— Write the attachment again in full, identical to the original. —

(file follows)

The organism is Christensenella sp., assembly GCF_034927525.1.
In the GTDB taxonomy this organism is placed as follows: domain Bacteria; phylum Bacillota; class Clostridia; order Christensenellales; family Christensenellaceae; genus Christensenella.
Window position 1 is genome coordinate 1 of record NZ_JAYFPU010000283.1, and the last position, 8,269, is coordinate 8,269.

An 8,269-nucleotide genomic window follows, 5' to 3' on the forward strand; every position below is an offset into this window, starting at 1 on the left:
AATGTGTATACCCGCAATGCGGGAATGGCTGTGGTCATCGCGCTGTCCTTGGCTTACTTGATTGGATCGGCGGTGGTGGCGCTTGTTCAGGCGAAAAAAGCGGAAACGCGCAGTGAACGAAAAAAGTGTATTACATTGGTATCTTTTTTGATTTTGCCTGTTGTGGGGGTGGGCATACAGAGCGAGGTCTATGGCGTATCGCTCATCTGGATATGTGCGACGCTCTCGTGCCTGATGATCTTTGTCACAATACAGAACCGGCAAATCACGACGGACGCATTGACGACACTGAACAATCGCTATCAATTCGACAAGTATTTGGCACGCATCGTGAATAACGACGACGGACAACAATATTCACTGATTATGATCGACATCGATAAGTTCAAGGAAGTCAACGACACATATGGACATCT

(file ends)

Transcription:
The organism is Christensenella sp., assembly GCF_034927525.1.
In the GTDB taxonomy this organism is placed as follows: domain Bacteria; phylum Bacillota; class Clostridia; order Christensenellales; family Christensenellaceae; genus Christensenella.
Window position 1 is genome coordinate 1 of record NZ_JAYFPU010000283.1, and the last position, 8,269, is coordinate 8,269.

An 8,269-nucleotide genomic window follows, 5' to 3' on the forward strand; every position below is an offset into this window, starting at 1 on the left:
AATGTGTATACCCGCAATGCGGGAATGGCTGTGGTCATCGCGCTGTCCTTGGCTTACTTGATTGGATCGGCGGTGGTGGCGCTTGTTCAGGCGAAAAAAGCGGAAACGCGCAGTGAACGAAAAAAGTGTATTACATTGGTATCTTTTTTGATTTTGCCTGTTGTGGGGGTGGGCATACAGAGCGAGGTCTATGGCGTATCGCTCATCTGGATATGTGCGACGCTCTCGTGCCTGATGATCTTTGTCACAATACAGAACCGGCAAATCACGACGGACGCATTGACGACACTGAACAATCGCTATCAATTCGACAAGTATTTGGCACGCATCGTGAATAACGACGACGGACAACAATATTCACTGATTATGATCGACATCGATAAGTTCAAGGAAGTCAACGACACATATGGACATCT